IL Sup. Ct. / Anti-Stacking

Multiple Limits of Liability Do Not Render Anti-Stacking Provision Ambiguous

In an unanimous decision, the Illinois Supreme Court, applying Illinois law, reversed the lower courts’ judgments and held that a multi-vehicle automobile insurance policy is not so ambiguous that the liability limit for all covered vehicles may be stacked in violation of an anti-stacking policy provision.

TJay Klamm caused a serious auto accident, resulting in his death, the death of two others, and the serious injuries of a minor.  The administrators and guardians of the estates sued Klamm and his auto insurer, State Auto Insurance Companies, d/b/a Meridian Security Insurance Company (“Meridian”).  The plaintiffs sought a declaratory judgment declaring the policy ambiguous as to the amount of bodily injury liability coverage.  They alleged that the ambiguity should be construed in their favor by aggregating or “stacking” the coverage.  Meridian argued that the policy unambiguously sets forth a maximum limit of liability of $100,000 per person and $300,000 per accident.  The insurance policy covering Klamm’s auto covered a total of four vehicles.  The policy listed the vehicles on the declarations pages of the policy, with three vehicles on one page and one vehicle on another.  Both declarations pages listing vehicles contained language limiting liability per person and per accident and both declaration pages included the limits of liability.  The policy also contained an anti-stacking provision: “The limit of liability shown in the Declarations for each person for Bodily Injury liability is our maximum limit of liability for all damages …  Subject to this limit for each person, the limit of liability shown in the Declarations for each accident for Bodily Injury Liability is our maximum limit of liability for all damages for ‘bodily injury’ resulting from any one auto accident.”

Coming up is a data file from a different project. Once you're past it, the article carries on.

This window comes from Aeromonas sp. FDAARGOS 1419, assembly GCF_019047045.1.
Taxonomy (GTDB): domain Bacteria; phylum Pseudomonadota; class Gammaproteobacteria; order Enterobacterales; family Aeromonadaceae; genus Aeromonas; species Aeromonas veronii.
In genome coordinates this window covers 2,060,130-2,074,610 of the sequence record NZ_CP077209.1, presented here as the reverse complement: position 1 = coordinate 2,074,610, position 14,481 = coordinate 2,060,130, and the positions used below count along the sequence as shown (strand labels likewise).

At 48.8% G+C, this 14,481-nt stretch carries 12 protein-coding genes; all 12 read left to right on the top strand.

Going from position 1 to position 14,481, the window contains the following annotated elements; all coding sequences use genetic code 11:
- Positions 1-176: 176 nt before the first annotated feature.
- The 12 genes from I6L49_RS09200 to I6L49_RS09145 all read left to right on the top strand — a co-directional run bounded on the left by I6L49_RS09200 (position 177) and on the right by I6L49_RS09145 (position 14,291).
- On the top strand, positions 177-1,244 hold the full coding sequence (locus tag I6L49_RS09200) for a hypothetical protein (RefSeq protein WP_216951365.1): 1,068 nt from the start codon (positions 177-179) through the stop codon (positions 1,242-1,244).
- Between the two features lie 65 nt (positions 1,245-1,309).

At trial, plaintiffs argued that the limitation of liability should be stacked four times, once for each vehicle listed in the policy.  Meridian argued that its anti-stacking provision was valid, and no stacking should occur.  The trial court ruled in favor of the plaintiffs, holding that the limits were to be stacked four times.  The appellate court agreed with the lower court’s ruling but found that the limits should only be stacked two times.  The appellate court applied the “Bruder dicta” from Bruder v. Country Mutual Insurance Co., 156 Ill. 2d 179 (Ill. 1993).  In Bruder, the Illinois Supreme Court found that if the liability limit is listed only once, it is reasonable to conclude that the policy provides only that amount of coverage per person, regardless of how many vehicles are listed and how many separate premiums are paid.  However, in dicta the Bruder court went on to state that multiple printings on a declarations page of policy limits for various covered automobiles could create an ambiguity.

The Illinois Supreme Court disagreed with the lower courts and found that although the liability limits are technically listed twice, the policy was not ambiguous with respect to stacking.  It reasoned that there was no ambiguity because the policy at issue did not list liability limits separately for each covered vehicle, but rather once on the first page to the left of autos 1-3 and once on the second page to the left of auto 4.  “The only reasonable explanation for restating the liability limits on the second page is that the information for all four vehicles could not fit on one physical page … When read together with the declarations, we find that the anti-stacking clause unambiguously prohibits stacking of bodily injury liability coverage.”  Thus, the coverage was limited to $100,000 per person and $300,000 per accident.  Hess v. Estate of TJay Klamm, 2020 IL 124649 (Jan. 24, 2020).